But why does Dawkins even need Einstein in his atheistic camp? Why does he work so hard (but not hard enough) to call Einstein one of his own? The Stanford Encyclopedia of Philosophy, in its article "Pantheism," says: "With some exceptions, pantheism is non-theistic, but it is not atheistic. It is a form of non-theistic monotheism, or even non-personal theism." Since Dawkins refers to himself as an atheist, he is not a non-theistic monotheist, nor is he a non-personal theist. Einstein was.

God Delusion #1

I began reading Richard Dawkins' new book The God Delusion. I'm going to - hopefully - post my thoughts about this book as I read through it.

I can't get past page 1. Dawkins writes: "I suspect - well, I am sure - that there are lots of people out there who have been brought up in some religion or other, are unhappy in it, don't believe it, or are worried about the evils that are done in its name; people who feel vague yearnings to leave their parents' religion and wish they could, but just don't realize that leaving is an option."

But how can Dawkins "be sure" of this? Does he have empirical evidence to support this? He gives none, so why should we accept his "sureness" of this?

He shares his "delight" when a British television advertisment showed the World Trade Center with the caption "Imagine a world without religion." Then, Dawkins writes: "Imagine, with John Lennon, a world with no religion." Does he mean a John Lennon-ish world? I hope not. Lennon's son Julian writes this of his father: "I didn't hate him but I was scared of him. I didn't know this man at all, and trying to rebuild a relationship that was never there made him as frighened of me as I was of him." Julian adds, "He wasn't a great father." Julian's step-father became his real father. Julian writes: "A lot of people don't like to hear that but on my behalf it's true." Julian saw his dad only 10 times before he was murdered.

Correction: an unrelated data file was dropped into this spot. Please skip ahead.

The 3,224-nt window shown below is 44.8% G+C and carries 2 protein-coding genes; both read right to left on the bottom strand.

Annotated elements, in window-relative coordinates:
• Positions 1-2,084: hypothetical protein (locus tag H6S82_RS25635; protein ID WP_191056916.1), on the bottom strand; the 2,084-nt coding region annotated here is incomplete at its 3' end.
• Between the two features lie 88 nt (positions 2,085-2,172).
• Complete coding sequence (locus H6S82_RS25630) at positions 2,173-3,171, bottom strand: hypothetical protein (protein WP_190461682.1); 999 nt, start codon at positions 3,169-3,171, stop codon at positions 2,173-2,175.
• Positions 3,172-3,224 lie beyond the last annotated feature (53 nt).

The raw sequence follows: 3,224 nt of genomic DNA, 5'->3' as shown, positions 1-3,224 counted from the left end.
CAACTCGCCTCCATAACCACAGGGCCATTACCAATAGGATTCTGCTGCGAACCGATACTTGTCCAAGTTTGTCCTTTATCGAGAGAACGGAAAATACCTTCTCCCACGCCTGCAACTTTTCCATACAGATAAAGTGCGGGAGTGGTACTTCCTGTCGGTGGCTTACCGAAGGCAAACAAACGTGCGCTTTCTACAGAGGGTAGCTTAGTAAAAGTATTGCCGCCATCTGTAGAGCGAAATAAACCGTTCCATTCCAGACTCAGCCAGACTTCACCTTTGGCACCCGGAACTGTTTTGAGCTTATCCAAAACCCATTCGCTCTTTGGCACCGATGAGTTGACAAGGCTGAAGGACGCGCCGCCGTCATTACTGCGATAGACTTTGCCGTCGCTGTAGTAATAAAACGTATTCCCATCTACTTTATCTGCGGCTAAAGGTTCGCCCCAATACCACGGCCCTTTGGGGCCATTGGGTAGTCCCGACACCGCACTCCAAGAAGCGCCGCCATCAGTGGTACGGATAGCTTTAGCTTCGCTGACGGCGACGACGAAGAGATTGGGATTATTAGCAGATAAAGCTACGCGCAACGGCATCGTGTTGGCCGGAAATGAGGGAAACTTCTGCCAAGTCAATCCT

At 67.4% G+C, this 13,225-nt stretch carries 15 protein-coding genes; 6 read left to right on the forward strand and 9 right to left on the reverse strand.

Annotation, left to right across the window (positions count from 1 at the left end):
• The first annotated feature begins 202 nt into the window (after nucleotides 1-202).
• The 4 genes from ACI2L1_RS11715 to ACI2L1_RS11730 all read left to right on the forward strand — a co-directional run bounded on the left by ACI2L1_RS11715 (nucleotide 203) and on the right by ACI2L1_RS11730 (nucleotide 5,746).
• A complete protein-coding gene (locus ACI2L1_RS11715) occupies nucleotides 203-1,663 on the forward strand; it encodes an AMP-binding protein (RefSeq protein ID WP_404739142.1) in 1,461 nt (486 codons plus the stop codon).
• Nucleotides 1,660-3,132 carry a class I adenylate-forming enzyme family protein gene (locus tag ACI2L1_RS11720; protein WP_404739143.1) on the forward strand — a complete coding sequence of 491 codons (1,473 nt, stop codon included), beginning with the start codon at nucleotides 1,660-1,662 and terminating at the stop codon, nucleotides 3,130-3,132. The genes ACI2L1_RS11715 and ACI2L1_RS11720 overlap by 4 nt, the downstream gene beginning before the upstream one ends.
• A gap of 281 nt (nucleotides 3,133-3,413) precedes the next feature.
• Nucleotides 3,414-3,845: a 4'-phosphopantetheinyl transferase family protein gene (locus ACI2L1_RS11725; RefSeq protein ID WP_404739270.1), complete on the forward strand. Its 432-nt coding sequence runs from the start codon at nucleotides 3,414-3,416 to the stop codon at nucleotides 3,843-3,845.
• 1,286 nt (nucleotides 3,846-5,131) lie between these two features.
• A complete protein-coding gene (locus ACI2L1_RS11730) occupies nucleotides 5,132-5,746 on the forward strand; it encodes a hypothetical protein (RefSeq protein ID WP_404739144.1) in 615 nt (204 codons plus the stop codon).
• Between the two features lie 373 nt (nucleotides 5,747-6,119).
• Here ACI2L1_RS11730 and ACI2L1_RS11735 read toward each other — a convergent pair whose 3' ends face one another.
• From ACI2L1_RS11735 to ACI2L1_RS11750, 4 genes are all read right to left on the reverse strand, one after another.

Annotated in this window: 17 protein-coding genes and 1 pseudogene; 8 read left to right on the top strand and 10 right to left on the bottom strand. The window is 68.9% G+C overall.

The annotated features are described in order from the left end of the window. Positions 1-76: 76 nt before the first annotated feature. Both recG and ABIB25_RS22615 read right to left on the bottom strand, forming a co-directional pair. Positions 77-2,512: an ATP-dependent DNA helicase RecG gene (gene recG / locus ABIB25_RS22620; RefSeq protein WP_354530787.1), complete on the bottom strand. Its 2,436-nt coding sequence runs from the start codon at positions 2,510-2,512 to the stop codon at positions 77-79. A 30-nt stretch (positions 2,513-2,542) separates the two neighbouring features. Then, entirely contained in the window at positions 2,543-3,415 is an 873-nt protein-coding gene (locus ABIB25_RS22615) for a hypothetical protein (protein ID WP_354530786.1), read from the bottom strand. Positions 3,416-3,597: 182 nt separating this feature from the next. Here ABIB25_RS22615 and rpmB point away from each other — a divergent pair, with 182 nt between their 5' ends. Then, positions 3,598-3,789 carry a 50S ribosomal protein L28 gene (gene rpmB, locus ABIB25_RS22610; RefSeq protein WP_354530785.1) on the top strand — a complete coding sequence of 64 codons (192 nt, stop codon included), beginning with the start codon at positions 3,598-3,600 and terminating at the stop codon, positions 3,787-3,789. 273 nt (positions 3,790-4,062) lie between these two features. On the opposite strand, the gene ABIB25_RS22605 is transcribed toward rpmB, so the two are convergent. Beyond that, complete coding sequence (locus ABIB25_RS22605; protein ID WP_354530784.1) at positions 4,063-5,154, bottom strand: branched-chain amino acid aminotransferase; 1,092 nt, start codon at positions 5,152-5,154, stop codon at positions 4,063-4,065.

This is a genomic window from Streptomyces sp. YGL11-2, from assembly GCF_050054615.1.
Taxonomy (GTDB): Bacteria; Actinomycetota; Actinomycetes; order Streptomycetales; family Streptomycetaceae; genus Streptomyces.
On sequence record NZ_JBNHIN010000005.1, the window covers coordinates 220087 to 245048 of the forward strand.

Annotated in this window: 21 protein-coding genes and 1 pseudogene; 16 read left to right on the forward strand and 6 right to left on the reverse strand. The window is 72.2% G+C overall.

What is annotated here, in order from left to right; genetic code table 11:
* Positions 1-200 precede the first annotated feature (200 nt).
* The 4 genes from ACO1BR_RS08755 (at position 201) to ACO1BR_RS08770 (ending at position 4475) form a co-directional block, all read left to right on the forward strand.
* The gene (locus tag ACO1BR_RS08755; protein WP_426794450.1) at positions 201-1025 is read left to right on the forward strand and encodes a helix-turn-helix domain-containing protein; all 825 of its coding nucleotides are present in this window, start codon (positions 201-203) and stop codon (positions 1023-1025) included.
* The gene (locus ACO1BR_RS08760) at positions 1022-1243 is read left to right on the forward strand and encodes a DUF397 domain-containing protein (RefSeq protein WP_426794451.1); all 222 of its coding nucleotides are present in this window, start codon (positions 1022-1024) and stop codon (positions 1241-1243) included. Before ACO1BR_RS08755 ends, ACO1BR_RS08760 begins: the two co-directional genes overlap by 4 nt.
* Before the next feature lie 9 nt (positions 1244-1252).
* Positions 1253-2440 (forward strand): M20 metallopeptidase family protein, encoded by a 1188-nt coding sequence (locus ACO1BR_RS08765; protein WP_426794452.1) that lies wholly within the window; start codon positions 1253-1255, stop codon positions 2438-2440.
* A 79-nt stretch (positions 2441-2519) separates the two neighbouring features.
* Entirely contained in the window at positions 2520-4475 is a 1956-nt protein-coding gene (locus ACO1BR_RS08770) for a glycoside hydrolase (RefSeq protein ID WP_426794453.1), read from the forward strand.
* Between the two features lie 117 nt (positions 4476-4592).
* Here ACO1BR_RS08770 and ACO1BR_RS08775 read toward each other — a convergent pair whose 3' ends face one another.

As I skimmed through GD I saw a lot of the Dawkins' anger coming out in ad hominem abusives. Dawkins is a humorous, degrading guy. If this is atheism I know I don't want a world where Dawkins and John Lennon are the models.

For what the lives of some famous atheists were really about, see Paul Johnson's Intellectuals. Read, for example, of the perverted behavior of the great atheist Bertrand Russell.

For the record: I don't want to live in a world modeled by myself either. But I do believe this. I am a far, far better person because of my following of Jesus than I was before. And I know many, many Christians who exemplify things I value. Like parenting, for example (contra John Lennon).

Have evils been done in the name of religion? Sadly, of course. Have atheists done "evil" things? Uh-huh. And because the overwhelming majority of persons who now live and have ever lived are religious, and only a tiny group atheist, one would expect to find proportionately more evils perpetrated in the name of religion than in the name of atheism.

Dawkins refers to Lennon's "Imagine" as a "magnificent song." I, on the other hand, think it is filled with hypocrisy.

"Imagine all the people living life in peace.
...I hope some day you'll join us and the world will be as one."

Unfortunately for Lennon's own son Julian that "world" did not include him.

Thursday, October 05, 2006

Now Reading...

I just picked up Richard Dawkins' new book The God Delusion. For a video interview with Dawkins about this book see here.

For the recent Newsweek article called "The New Naysayers: In the Midst of Religious Revival, Three Scholars Argue that Atheism is Smarter," see here. It's mostly about the current "big 3" of atheism: Richard Dawkins, Sam Harris, and Daniel Dennett.

My intent is to make various comments on my take on the Dawkins book and post them here.

Tuesday, October 03, 2006

The Science and Logic of Personhood

There is a very good article on the logic of personhood as beginning at conception at nationalreviewonline. It's written by Patrick Lee of Franciscan University of Steubenville and Robert P. George of Princeton.

Consider this excerpt: "In defending embryonic human life, we have pointed out that every human adult was once an embryo, just as he or she was once an adolescent, and befofre that a child, and before that an infant, and before that a fetus. This is not a religious claim or a piece of metaphysical speculation. It is a human fact. The complete human organism - the whole living member of the species Homo sapiens - that is, for example, you the reader, is the same human individual that at an earlier point in his or her life was an adolescent, a child, an infant, a fetus, am embryo."

"Human embryos do not differ in kind from (other) human beings; rather, they differ from other human beings merely in respect of their stage of development."

Thus, there is no "point in time" (such as the moment of "viability") where suddenly the fetus "becomes a person."

The argument against abortion then runs logically like this:

1. The fetilized egg is a person.
2. Every person has a right to life.
3. Therefore the fertilized egg has a right to life.